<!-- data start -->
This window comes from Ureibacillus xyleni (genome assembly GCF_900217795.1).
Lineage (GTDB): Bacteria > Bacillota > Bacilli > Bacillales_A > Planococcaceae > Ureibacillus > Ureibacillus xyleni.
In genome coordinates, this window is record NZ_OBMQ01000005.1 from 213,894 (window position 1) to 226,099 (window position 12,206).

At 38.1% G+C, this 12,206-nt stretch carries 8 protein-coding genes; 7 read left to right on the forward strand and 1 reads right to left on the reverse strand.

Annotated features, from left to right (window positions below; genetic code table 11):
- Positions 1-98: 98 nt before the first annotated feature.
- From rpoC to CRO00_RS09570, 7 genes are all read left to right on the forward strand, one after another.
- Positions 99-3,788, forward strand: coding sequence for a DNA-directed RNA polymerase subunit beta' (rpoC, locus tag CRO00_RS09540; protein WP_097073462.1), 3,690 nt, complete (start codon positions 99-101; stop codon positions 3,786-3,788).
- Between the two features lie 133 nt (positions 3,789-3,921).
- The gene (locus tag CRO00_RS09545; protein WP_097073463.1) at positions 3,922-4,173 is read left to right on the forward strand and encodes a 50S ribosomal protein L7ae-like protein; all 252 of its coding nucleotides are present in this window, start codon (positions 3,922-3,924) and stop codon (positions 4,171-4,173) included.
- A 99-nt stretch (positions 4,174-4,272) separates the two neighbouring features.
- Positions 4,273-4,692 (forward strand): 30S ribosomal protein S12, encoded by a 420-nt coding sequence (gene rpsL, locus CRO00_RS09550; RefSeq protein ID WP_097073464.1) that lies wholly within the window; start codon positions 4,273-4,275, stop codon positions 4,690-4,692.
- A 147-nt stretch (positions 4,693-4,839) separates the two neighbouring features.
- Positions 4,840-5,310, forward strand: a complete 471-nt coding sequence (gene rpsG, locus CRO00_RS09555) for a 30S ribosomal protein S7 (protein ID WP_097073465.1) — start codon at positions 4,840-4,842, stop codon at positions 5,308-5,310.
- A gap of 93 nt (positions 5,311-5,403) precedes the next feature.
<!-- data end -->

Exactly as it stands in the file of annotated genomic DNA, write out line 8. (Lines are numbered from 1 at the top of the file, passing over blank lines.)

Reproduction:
- Positions 99-3,788, forward strand: coding sequence for a DNA-directed RNA polymerase subunit beta' (rpoC, locus tag CRO00_RS09540; protein WP_097073462.1), 3,690 nt, complete (start codon positions 99-101; stop codon positions 3,786-3,788).